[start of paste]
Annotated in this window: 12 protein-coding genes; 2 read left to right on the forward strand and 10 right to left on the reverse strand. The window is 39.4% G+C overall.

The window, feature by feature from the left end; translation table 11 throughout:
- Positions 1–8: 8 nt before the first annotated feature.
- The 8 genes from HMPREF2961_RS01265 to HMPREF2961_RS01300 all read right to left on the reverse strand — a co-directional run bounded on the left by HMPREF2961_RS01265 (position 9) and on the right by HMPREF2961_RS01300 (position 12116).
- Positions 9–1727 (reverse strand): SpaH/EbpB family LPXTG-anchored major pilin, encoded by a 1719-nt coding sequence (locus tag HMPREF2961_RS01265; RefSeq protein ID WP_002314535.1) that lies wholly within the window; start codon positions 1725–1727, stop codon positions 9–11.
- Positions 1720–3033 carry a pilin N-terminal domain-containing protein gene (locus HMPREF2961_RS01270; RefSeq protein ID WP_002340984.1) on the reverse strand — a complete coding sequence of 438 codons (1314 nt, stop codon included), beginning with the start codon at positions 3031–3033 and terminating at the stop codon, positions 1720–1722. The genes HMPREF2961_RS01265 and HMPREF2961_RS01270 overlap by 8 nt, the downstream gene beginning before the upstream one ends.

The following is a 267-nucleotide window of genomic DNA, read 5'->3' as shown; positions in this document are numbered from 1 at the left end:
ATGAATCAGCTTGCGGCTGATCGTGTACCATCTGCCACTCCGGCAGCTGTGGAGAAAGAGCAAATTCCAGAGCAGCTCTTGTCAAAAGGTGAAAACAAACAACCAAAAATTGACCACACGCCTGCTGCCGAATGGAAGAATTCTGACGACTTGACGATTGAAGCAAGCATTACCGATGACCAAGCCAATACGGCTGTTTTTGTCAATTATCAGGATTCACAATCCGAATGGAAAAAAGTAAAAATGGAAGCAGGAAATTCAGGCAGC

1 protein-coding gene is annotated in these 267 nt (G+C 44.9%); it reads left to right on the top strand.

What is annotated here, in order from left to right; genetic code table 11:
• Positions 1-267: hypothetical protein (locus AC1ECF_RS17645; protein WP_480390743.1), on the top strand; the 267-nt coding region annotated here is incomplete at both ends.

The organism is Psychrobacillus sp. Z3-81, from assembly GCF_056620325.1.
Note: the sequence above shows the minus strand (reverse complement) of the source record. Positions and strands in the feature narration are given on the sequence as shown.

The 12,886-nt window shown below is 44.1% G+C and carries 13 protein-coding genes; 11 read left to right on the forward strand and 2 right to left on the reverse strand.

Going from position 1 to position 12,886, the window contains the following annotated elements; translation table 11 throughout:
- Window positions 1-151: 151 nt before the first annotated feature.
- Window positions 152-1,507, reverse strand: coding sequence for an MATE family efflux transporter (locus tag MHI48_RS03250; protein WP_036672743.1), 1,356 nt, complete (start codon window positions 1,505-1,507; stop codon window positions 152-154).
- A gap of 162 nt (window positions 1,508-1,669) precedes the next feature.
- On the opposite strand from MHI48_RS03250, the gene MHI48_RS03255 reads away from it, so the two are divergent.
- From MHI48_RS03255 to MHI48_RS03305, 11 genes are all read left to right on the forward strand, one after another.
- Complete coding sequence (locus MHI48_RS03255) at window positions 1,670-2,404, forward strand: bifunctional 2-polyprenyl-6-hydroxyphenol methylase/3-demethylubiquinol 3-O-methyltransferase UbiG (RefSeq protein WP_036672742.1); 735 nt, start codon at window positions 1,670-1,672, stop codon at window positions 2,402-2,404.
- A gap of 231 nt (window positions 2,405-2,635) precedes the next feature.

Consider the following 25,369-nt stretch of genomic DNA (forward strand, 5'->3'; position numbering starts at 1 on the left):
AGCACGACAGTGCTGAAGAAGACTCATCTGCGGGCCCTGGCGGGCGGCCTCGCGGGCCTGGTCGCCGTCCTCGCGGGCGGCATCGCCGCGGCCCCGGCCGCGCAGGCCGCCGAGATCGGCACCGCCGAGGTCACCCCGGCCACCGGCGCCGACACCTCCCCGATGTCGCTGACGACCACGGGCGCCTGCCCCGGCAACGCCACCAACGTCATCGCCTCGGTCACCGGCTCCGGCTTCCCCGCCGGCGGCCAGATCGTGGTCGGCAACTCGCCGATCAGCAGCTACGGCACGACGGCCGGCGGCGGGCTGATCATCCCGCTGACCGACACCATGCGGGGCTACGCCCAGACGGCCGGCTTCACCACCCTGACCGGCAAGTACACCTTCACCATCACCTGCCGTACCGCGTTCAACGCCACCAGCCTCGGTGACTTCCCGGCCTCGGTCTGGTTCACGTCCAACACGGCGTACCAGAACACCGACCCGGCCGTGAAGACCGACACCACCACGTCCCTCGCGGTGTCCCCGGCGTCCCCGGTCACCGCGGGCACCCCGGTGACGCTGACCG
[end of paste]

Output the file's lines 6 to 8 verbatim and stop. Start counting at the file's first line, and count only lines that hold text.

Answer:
- Positions 1720–3033 carry a pilin N-terminal domain-containing protein gene (locus HMPREF2961_RS01270; RefSeq protein ID WP_002340984.1) on the reverse strand — a complete coding sequence of 438 codons (1314 nt, stop codon included), beginning with the start codon at positions 3031–3033 and terminating at the stop codon, positions 1720–1722. The genes HMPREF2961_RS01265 and HMPREF2961_RS01270 overlap by 8 nt, the downstream gene beginning before the upstream one ends.

The following is a 267-nucleotide window of genomic DNA, read 5'->3' as shown; positions in this document are numbered from 1 at the left end:
ATGAATCAGCTTGCGGCTGATCGTGTACCATCTGCCACTCCGGCAGCTGTGGAGAAAGAGCAAATTCCAGAGCAGCTCTTGTCAAAAGGTGAAAACAAACAACCAAAAATTGACCACACGCCTGCTGCCGAATGGAAGAATTCTGACGACTTGACGATTGAAGCAAGCATTACCGATGACCAAGCCAATACGGCTGTTTTTGTCAATTATCAGGATTCACAATCCGAATGGAAAAAAGTAAAAATGGAAGCAGGAAATTCAGGCAGC